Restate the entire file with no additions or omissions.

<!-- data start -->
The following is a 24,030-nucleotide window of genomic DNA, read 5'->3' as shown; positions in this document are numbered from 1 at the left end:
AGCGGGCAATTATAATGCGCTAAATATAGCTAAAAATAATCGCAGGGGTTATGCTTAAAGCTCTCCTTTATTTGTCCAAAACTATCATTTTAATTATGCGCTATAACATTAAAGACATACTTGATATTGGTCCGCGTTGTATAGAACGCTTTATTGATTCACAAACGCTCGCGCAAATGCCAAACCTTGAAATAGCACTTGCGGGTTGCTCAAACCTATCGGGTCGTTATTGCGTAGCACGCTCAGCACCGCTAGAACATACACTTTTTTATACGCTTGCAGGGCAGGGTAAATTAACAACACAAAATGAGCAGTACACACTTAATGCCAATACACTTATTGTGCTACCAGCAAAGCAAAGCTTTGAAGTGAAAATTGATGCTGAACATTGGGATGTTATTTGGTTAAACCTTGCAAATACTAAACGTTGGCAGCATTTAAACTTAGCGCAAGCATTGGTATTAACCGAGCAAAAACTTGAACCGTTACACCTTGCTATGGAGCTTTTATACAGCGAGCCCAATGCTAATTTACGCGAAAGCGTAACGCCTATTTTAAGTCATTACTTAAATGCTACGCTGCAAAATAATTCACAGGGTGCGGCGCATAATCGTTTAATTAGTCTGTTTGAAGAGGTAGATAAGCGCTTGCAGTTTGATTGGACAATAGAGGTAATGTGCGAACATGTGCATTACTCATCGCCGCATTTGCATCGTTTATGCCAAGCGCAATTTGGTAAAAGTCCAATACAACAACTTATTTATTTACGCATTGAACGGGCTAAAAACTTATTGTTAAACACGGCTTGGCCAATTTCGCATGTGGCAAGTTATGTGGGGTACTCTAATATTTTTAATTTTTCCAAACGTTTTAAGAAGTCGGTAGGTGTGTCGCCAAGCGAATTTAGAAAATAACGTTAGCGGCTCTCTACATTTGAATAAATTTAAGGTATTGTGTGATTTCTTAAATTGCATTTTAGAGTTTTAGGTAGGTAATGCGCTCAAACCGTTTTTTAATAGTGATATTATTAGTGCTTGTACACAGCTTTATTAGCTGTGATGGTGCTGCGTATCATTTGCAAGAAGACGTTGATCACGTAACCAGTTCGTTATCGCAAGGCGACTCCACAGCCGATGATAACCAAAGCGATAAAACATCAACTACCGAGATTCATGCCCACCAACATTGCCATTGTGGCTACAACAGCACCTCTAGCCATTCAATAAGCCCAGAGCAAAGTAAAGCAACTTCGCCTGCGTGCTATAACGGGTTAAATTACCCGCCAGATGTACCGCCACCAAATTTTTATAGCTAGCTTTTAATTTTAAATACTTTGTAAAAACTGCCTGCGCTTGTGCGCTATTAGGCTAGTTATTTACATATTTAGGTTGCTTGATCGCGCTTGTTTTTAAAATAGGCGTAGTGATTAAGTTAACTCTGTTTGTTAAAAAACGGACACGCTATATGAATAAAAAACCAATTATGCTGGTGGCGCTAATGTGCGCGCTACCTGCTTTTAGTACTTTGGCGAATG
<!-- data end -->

The following is a 24,030-nucleotide window of genomic DNA, read 5'->3' as shown; positions in this document are numbered from 1 at the left end:
AGCGGGCAATTATAATGCGCTAAATATAGCTAAAAATAATCGCAGGGGTTATGCTTAAAGCTCTCCTTTATTTGTCCAAAACTATCATTTTAATTATGCGCTATAACATTAAAGACATACTTGATATTGGTCCGCGTTGTATAGAACGCTTTATTGATTCACAAACGCTCGCGCAAATGCCAAACCTTGAAATAGCACTTGCGGGTTGCTCAAACCTATCGGGTCGTTATTGCGTAGCACGCTCAGCACCGCTAGAACATACACTTTTTTATACGCTTGCAGGGCAGGGTAAATTAACAACACAAAATGAGCAGTACACACTTAATGCCAATACACTTATTGTGCTACCAGCAAAGCAAAGCTTTGAAGTGAAAATTGATGCTGAACATTGGGATGTTATTTGGTTAAACCTTGCAAATACTAAACGTTGGCAGCATTTAAACTTAGCGCAAGCATTGGTATTAACCGAGCAAAAACTTGAACCGTTACACCTTGCTATGGAGCTTTTATACAGCGAGCCCAATGCTAATTTACGCGAAAGCGTAACGCCTATTTTAAGTCATTACTTAAATGCTACGCTGCAAAATAATTCACAGGGTGCGGCGCATAATCGTTTAATTAGTCTGTTTGAAGAGGTAGATAAGCGCTTGCAGTTTGATTGGACAATAGAGGTAATGTGCGAACATGTGCATTACTCATCGCCGCATTTGCATCGTTTATGCCAAGCGCAATTTGGTAAAAGTCCAATACAACAACTTATTTATTTACGCATTGAACGGGCTAAAAACTTATTGTTAAACACGGCTTGGCCAATTTCGCATGTGGCAAGTTATGTGGGGTACTCTAATATTTTTAATTTTTCCAAACGTTTTAAGAAGTCGGTAGGTGTGTCGCCAAGCGAATTTAGAAAATAACGTTAGCGGCTCTCTACATTTGAATAAATTTAAGGTATTGTGTGATTTCTTAAATTGCATTTTAGAGTTTTAGGTAGGTAATGCGCTCAAACCGTTTTTTAATAGTGATATTATTAGTGCTTGTACACAGCTTTATTAGCTGTGATGGTGCTGCGTATCATTTGCAAGAAGACGTTGATCACGTAACCAGTTCGTTATCGCAAGGCGACTCCACAGCCGATGATAACCAAAGCGATAAAACATCAACTACCGAGATTCATGCCCACCAACATTGCCATTGTGGCTACAACAGCACCTCTAGCCATTCAATAAGCCCAGAGCAAAGTAAAGCAACTTCGCCTGCGTGCTATAACGGGTTAAATTACCCGCCAGATGTACCGCCACCAAATTTTTATAGCTAGCTTTTAATTTTAAATACTTTGTAAAAACTGCCTGCGCTTGTGCGCTATTAGGCTAGTTATTTACATATTTAGGTTGCTTGATCGCGCTTGTTTTTAAAATAGGCGTAGTGATTAAGTTAACTCTGTTTGTTAAAAAACGGACACGCTATATGAATAAAAAACCAATTATGCTGGTGGCGCTAATGTGCGCGCTACCTGCTTTTAGTACTTTGGCGAATG